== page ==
Europa is a rocky body, with a liquid ocean layer, above which is the ice shell. Gravitational squeezing and tidal flexing of Europa, located between massive Jupiter and the other two larger moons, results in undersea volcanoes, which warm the ocean. This in turn causes the lower ice shell to warm, and the plates of the upper ice shell to move. Just as with the converging plates on Earth, the result is the formation of volcanoes near the upper plate rim. Only in this case, these volcanoes are not spewing out lava as we’re used to on Earth, but something called cryolava. Cryovolcanoes, also called ice-volcanoes, erupt water, ammonia, and/or methane, instead of molten rock.


Europa’s upper layers. Image Credit: Noah Kroese, JHU, NASA.

Given this situation, Europa has not only liquid water, but also a mechanism to renew and recycle materials between the interior and the surface. Aside from being fascinating for geologists, it also moves Europa up in the priority list for the search for life beyond Earth. No, we haven’t found life there yet, but the potential exists.

In Star Trek we have seen several ice worlds, such as Andoria, which, like Europa, is a moon around a gas giant. Given that life evolved there, I would not be surprised to read that it might have similar conditions as Europa. As more becomes known about Europa, maybe some of the details of Andoria could be filled in.


Andoria. Image Origin: Memory Alpha.

Rura Penthe, the penal colony in Star Trek VI, was placed on an inhospitable planet on purpose, so we do not need to assume that it ever evolved life. Similarly, we don’t have enough information to draw any conclusions about the habitability of the ice world that Voyager crashed on in “Timeless.”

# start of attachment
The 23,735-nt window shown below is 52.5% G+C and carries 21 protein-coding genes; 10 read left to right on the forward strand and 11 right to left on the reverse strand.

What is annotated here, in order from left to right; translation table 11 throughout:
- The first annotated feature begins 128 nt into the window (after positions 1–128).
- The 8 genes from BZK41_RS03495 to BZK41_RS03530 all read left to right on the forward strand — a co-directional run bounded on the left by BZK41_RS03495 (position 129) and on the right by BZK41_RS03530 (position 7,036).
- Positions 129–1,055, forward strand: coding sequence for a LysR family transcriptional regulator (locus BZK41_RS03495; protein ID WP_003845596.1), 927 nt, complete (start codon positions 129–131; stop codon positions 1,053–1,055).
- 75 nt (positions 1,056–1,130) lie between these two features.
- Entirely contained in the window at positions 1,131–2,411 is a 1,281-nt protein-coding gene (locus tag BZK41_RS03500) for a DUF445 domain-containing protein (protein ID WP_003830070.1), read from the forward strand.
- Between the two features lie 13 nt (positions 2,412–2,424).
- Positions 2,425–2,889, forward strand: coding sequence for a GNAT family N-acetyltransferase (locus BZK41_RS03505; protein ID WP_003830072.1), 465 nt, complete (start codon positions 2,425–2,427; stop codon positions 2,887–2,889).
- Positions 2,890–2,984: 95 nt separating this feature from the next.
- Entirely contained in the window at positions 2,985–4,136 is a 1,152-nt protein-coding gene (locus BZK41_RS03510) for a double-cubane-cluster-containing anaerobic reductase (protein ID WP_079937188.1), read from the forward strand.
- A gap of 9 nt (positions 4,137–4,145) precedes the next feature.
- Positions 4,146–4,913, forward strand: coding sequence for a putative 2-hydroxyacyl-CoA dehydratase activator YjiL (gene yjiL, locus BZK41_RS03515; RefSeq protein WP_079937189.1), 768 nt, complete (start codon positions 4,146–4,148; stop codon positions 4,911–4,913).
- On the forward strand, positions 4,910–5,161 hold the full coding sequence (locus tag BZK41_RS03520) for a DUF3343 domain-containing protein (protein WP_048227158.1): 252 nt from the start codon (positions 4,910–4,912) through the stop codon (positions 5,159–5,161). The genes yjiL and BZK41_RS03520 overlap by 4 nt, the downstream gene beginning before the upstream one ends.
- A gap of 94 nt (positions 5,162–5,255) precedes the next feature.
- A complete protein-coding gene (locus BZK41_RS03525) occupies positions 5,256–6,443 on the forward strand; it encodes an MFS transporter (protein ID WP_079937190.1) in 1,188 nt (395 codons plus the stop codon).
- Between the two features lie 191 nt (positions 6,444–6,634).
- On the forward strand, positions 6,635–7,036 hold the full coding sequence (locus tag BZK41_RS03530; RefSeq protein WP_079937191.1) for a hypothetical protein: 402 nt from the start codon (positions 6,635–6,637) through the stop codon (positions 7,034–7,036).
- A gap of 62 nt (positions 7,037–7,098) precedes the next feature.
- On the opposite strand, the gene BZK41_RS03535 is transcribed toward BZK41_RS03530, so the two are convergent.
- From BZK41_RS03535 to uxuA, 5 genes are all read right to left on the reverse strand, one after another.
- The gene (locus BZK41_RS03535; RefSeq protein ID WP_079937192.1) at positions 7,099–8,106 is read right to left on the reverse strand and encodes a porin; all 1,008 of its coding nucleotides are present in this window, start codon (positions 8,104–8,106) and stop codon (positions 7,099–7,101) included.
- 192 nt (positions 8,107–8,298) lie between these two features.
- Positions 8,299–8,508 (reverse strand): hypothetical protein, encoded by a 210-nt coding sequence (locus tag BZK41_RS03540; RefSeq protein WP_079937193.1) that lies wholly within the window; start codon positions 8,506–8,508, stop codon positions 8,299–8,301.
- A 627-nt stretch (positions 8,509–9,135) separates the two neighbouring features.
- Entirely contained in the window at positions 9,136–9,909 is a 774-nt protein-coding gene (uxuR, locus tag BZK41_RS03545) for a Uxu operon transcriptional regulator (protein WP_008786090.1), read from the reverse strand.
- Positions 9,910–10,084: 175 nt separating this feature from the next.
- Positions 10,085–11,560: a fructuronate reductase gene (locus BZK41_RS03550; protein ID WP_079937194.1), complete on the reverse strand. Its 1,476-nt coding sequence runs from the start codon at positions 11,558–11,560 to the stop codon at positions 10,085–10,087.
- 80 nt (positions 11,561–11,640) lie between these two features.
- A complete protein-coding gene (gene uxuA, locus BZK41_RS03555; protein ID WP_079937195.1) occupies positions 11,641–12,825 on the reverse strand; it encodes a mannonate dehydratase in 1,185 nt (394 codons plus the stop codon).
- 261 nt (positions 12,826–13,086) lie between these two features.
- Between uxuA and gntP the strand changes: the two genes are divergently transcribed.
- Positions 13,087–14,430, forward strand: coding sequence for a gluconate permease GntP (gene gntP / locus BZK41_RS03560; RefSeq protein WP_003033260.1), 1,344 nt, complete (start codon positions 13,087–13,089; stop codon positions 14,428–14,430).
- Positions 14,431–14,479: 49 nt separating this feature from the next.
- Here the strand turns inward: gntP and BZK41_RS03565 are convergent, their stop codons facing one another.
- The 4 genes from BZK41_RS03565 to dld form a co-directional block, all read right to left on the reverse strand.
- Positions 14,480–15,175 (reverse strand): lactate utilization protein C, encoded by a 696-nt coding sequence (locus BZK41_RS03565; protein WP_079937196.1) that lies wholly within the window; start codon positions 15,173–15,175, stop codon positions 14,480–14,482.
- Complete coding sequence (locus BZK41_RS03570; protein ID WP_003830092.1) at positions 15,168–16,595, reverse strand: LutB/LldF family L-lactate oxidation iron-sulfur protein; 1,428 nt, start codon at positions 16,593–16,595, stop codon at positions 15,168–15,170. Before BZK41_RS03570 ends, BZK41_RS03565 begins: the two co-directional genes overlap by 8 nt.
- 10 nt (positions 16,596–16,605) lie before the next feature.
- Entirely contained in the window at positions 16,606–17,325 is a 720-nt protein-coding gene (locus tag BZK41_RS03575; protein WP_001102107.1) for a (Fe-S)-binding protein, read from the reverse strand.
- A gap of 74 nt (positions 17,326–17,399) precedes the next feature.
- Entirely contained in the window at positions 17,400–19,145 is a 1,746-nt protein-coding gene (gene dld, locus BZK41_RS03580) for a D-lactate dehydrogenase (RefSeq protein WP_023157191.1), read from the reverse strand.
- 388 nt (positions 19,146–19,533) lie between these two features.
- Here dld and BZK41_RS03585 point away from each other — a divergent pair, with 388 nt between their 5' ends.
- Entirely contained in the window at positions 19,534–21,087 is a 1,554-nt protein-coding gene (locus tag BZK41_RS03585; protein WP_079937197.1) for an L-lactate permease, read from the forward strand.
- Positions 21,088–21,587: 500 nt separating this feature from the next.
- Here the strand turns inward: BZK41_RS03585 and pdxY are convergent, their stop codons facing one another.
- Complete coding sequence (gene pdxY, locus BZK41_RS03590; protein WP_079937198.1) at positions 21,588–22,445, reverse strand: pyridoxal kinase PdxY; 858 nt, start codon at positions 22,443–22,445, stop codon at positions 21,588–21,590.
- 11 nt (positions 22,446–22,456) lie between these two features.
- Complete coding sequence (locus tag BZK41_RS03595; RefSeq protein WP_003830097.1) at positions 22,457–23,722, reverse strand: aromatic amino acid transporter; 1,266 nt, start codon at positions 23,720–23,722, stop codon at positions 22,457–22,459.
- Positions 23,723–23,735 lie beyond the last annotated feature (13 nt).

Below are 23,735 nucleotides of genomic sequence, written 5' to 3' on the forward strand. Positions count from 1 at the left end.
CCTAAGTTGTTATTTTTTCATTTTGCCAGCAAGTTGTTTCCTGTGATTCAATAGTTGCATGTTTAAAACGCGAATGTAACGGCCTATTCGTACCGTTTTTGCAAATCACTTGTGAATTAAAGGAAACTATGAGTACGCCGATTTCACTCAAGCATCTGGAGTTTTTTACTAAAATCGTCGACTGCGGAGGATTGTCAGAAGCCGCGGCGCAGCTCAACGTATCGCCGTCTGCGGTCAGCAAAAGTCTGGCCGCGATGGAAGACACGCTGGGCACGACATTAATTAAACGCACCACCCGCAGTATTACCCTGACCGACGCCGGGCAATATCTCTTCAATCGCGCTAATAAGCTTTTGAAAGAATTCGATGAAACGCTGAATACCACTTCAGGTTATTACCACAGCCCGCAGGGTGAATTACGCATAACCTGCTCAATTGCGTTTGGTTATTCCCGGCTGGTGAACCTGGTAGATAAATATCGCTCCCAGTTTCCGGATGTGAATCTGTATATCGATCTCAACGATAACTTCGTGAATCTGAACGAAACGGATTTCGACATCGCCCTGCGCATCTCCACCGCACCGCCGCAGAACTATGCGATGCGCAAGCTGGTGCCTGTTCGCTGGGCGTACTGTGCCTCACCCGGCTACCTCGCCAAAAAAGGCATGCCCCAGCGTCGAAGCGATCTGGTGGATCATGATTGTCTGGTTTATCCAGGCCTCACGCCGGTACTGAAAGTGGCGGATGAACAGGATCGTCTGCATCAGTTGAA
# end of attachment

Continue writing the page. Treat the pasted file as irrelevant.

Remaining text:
Rura Penthe (left) and VOY “Timeless” planet (right). Image Origin: Memory Alpha.

Delta Vega in the Vulcan system, however, did have indigenous species. The critters that chased young Kirk across the ice in Star Trek (2009) would need a suitable environment to allow their development and continued existence.


Delta Vega. Image Origin: Memory Alpha.

In conclusion, we might have to expand our idea of habitable worlds to include those that may be outside of the usual distance from their primary star to allow liquid water on the surface, but may have liquid water under the surface instead.

Here are a few links for you if you’d like to know more about this topic.

NASA Press Release (Scientists Find Evidence of ‘Diving’ Tectonic Plates on Jupiter’s Moon Europa):

Johns Hopkins University Press Release (APL Scientist Finds Evidence of ‘Diving’ Tectonic Plates on Jupiter’s Large, Icy Moon):

Memory Alpha:

Inge Heyer